Vehicle combat in games can go one of two ways. One one hand you’ve got the games like Blur, which give fast and frantic racing with added weapons which feel fair, balanced and generally good fun. Then you’ve got something like Smash ‘n’ Survive which was, let’s face it, slightly less enjoyable and made me want to set fire to my PS3. So fast forward a couple of years and we have Table Top Racing, a game where tiny vehicle race around tables littered with everyday stuff in a way that sounds like a direct copy of Micro Machines. But make no mistake, the track settings is the only true comparison you can make to the Codemasters classic, and Table Top Racing deserves to have its own identity recognised, even if it won’t be quite as well remembered in 20 years’ time.
Some of you will recognise this, due to the fact it started life as a mobile game. The transition from mobile to console platforms isn’t always a smooth one, but the developers have worked had to make this a game for consoles, not just a lazy port. For those not in the know, you take control of one of the various tiny vehicles (which include an ice cream truck, a Jeep and a muscle car among others) and race them round table top tracks, picking up weapons as you go to slow down the other competitors. The weapons are entirely standard fare – missiles, bombs, speed boosts and a local area EMP shock – but allow for an additional tactical swing to races, with bombs and EMPs offering a defensive as well as offensive weapon options.
As you complete increasingly challenging events you’ll earn XP and coins, the latter of which you can spend on new upgrades, paint jobs and wheels for the cars you own. The wheels are an interesting touch – upgrades are expensive but give you a range of special abilities which grant you additional shields, boosts and so on. A very mobile-standard coin buying option is there if you want a shortcut round the inevitable grinding option, but it’s tucked away and doesn’t leap at you every few minutes telling you to get your credit card out for a new paint job. The whole in-app purchasing idea is not something I’m at all keen on, but in this case it’s very ignorable so I can live with that.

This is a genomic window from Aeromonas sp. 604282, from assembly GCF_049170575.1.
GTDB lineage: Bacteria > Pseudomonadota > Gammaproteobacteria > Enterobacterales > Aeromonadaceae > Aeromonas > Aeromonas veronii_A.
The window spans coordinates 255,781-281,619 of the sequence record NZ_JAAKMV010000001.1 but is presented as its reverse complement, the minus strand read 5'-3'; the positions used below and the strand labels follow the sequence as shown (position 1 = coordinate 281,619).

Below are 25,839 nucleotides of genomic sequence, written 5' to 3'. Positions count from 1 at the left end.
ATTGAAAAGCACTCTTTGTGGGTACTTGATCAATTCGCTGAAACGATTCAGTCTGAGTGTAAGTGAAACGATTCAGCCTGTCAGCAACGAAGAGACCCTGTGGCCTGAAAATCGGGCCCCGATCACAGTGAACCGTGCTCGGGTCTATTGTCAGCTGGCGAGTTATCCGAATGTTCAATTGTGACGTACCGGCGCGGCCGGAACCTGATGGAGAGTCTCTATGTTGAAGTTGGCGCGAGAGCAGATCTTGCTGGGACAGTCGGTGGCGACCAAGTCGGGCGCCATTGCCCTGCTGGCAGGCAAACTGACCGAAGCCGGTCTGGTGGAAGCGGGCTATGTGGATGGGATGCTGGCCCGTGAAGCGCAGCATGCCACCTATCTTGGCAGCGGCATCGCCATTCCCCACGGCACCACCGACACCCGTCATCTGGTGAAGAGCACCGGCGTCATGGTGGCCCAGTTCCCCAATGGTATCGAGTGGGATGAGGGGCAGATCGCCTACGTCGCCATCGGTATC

Visually this isn’t going to win any awards or stay in your memory as a standout game, but it has a certain level of charm when you’re ducking round cupcakes or swerving between tins of paint while trying to grab that first position. The handling of the cars isn’t too bad either once you get to grips with it and realise that a smooth line tends to be quicker than sliding round corners (although the drift challenges obviously force you to take a different spin on things). Everything feels quite slow to begin with and it might take some willpower to not give up at that point, but once the better cars start to unlock the pace does increase somewhat. It still never reaches a rollercoaster of crazy fun, but it’s nippy enough to be fairly entertaining.
There’s plenty of different events to try too, with standard weapon races being joined by timed laps, Chase HQ-style one-on-ones where you need to catch and ram another vehicle and weapon-free races. And yet despite all that Table Top Racers never really feels amazing. Maybe it’s the lack of all-out speed that made Micro Machines so hair-raising when you picked up the tiny F1 car, maybe it’s the whiny noises which would’ve been far less intrusive to the ears if there was a bit of background music during races. Whether it’s either of those things or one of the other little annoyances that sneak into play every now and then is hard to tell; none of them entirely ruin the game or make it a chore to play, but it’s not something you’re likely to still be playing in 6 months’ time.
In terms of racing tiny cars around on the Vita it’s still not a bad game despite the niggles, but I’d certainly rank it below Motorstorm RC in terms of racing thrills and challenge, even if this has got the option to fire homing missiles at other competitors. That said, it’s a relatively inexpensive option if you’re yearning for a bit of fun racing on your Vita, and while it won’t entertain for a huge amount of time there’s enough quality and content to keep you busy for long enough to get your money’s worth. A slightly missed opportunity perhaps, but still worthy of consideration.
Reviewed on PS Vita